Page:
Miscellaneous FAQs « FAQs
We are teachers and advocates, and as a part of that process we frequently answer questions from our clients — so we started collecting our Frequently Asked Questions. We are collecting and sharing them with you by topic and hope these are helpful to you.
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KEEP IN MIND THESE ARE GENERAL QUESTIONS AND CANNOT BE CONSIDERED LEGAL ADVICE OR THE BEGINNING OF THE ATTORNEY-CLIENT RELATIONSHIP.
We have redacted names to protect the innocent! Sometimes they are posed in a give and take format because they were developed through an email exchange.
(Note: questions are not edited for spelling, grammar or content.)
An exchange between colleagues:
Question: Client was born in Pontiac in 1940. While still a child, her parents got a court ordered name change for client. Client has a copy of a federal certificate affirming that she was born under her birth name on the specific date. She also has a copy of the order to change her name.
She now needs a photo ID for the first time in her life. The secretary of state will not issue her a state ID card without a certified copy of her birth certificate. The county doesn't have her birth certificate because, as the clerk explained to my assistant, it shipped to the state vital records office the original birth certificates of anyone whose name changed before 1960. The state vital records offices says that she cannot get her birth certificate without a photo ID, which she cannot get without a birth certificate. Any suggestions?
Answer: Has she tried ordering the birth certificate online? Here's the website: Michigan Department of Community Health
She would need to electronically sign a statement verifying that she is the person named in the birth certificate, but I don't believe there's a requirement for photo ID with the online order form (although that may have changed since the last time I ordered a birth certificate online).
Alternatively, the mail-in application for a copy of a birth certificate lists the following documents that can be used to verify identity in the absence of a State ID or passport:
* Employment identification with photo, accompanied with a pay stub or W-2 form
* School, university or college identification with photo, accompanied with a report card or other proof of current school enrollment
* Michigan driver's license expired for more than one year, accompanied by a motor vehicle registration or title, a bridge card, MI-Health card, inmate probation or discharge documents, a veteran's DD-214, or an original copy of an Affidavit of Parentage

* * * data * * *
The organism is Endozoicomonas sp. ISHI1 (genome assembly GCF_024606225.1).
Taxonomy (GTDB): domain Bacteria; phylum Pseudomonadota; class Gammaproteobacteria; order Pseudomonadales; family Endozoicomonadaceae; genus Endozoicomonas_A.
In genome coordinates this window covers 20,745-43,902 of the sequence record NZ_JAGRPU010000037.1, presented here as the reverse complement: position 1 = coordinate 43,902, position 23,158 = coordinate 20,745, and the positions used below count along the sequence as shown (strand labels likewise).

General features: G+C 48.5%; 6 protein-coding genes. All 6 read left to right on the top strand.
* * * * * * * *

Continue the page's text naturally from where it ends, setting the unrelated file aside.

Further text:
* Department of Corrections identification card, accompanied by probation or discharge papers
If an inmate currently incarcerated, a Department of Corrections identification card, accompanied by a verification of incarceration by the facility on letterhead
The form also indicates: "If you are unable to provide any of the above-mentioned forms of identification, please contact the Michigan Vital Records Office at 517-335-8666 and speak with a customer service representative." That implies that there alternatives available.
As a last resort, she could always apply for a Certificate of Citizenship from the U.S. Government, which can be used instead of a birth certificate for purposes of applying for a State ID card. This is an expensive option and would require a lot of work to put together adequate documentation. Details can be found here: U.S. Citizenship and Immigration Services
Question: I have a gay couple as clients in Missouri. Marriage is not recognized. What is the current status of Social Security and other Federal benefits for gays? If they went to Iowa and get married, would they gain anything? Thank you!
Answer: At this time your clients would not gain anything by going to Iowa for the ceremony. The Social Security Administration issued an emergency message on August 8, 2013 to all field offices (among other recipients) with instructions on how to process claims involving same-sex marriage.
That EM can be found here: https://secure.ssa.gov/apps10/public/reference.nsf/links/08082013110948AM
In conjunction with this EM, the POMS have been revised in light of DOMA, at GN 210. You can find those POMS here:
(go to the bottom of the list for section GN 00210)
Section GN 00210.001 instructs staff to hold claims involving same sex marriage in which a party is domiciled in a non same-sex marriage state. Thus, for the time being, if a couple is domiciled in a non-same sex marriage state, getting married in a same-sex marriage state will not provide the couple with automatic recognition of their marriage by the SSA. That issue has yet to be determined.
Hope this helps,